Published: Wednesday, January 11, 2012, 7:04 PM Updated: Thursday, January 12, 2012, 5:56 AM
Beth Slovic, The Oregonian
Testing found the potentially deadly parasite in two samples taken Dec. 30. In follow-up testing, cryptosporidium was found in a third sample taken Jan. 5 from a Bull Run tributary, the Portland Water Bureau announced Tuesday.
The watershed supplies much of the metro area’s drinking water.
A third test detected the microscopic parasite cryptosporidium in the Bull Run watershed, the source of much of the metro area’s drinking water. But city and state officials said it poses no public health threat.
“They’re not a threat to public health,” Portland Commissioner Randy Leonard, who oversees the Water Bureau, said of the samples. “They’re a demonstration of our stepped-up monitoring.”
But the results come at a bad time for the city, as officials await approval to skip building a $90 million plant to treat water for cryptosporidium. The city has fought for years for a variance to federal rules, arguing that Portland had not detected the parasite since 2002.
Just six weeks ago, city leaders celebrated after state regulators told the Water Bureau that it would probably grant the variance, with a final decision due Jan. 31.
On Wednesday, Leonard and David Shaff, the Water Bureau administrator, stressed that they don’t think the results will hurt that effort. Instead, Leonard argued that the sample showed the city had improved testing. “I think it actually strengthens it,” he said of the city’s case.
State regulators will consider the new information along with public comment, said Kathleen Vidoloff, a spokeswoman for the Oregon Health Authority. She added: “We don’t believe any of this has an imminent threat to public health.”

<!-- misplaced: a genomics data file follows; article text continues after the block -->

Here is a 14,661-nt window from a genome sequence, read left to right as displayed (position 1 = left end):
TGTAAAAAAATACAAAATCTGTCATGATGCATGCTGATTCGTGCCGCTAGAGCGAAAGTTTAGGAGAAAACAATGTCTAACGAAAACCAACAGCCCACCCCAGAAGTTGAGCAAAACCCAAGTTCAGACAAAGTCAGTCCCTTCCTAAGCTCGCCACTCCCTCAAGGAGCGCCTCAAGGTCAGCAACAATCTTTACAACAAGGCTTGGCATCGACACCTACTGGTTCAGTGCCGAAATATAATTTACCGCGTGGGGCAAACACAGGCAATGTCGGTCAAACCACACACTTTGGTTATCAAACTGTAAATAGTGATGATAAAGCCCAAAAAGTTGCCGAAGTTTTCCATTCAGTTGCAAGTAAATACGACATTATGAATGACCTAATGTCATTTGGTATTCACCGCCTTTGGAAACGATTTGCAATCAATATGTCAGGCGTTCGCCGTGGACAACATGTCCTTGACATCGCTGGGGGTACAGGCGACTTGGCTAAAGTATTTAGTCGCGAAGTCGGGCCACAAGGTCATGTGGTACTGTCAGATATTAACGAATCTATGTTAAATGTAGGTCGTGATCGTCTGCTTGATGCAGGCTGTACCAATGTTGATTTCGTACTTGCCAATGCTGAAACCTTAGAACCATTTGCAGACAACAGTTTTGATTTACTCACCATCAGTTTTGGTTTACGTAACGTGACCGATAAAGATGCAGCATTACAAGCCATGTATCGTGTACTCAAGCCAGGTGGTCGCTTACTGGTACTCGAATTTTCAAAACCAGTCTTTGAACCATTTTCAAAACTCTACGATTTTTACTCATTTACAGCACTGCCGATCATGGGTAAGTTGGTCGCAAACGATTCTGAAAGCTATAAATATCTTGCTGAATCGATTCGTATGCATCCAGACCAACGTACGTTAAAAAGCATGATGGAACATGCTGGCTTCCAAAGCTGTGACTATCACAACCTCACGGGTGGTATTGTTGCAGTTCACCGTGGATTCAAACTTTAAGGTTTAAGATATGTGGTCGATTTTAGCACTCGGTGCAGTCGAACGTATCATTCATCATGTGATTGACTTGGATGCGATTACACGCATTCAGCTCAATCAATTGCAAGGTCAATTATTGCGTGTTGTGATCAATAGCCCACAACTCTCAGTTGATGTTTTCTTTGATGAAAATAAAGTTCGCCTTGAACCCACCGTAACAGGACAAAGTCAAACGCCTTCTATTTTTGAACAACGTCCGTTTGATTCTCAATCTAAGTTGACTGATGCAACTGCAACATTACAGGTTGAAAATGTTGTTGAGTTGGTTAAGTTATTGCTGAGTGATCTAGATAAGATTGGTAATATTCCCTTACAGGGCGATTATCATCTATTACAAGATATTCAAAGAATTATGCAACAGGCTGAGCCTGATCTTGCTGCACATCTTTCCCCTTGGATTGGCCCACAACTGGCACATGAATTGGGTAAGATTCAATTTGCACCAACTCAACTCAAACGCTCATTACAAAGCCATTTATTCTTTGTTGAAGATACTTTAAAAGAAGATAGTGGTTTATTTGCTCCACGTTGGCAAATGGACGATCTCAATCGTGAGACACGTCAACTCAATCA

In a letter to state authorities this week, Shaff said the bureau will continue testing and investigating possible sources.
The first positive tests found one “oocyst” — a tiny seedlike structure for parasites — in each of two samples. The third found two oocysts in one sample.
Under rules of the proposed variance, good for 10 years, Portland would have to increase water monitoring after finding one sample with cryptosporidium. If a subsequent sample turned up more, the state could revoke the variance.
Cryptosporidium is found in animal feces and, if transmitted to humans, can cause gastrointestinal distress or death in already ill people. But not all forms harm humans.
In the Bull Run, heavy rain probably washed contamination into the water, Leonard said. A Texas laboratory will know this week whether it can pinpoint the origin, Shaff said. “We assume it’s wildlife of some sort,” he said.
— Beth Slovic
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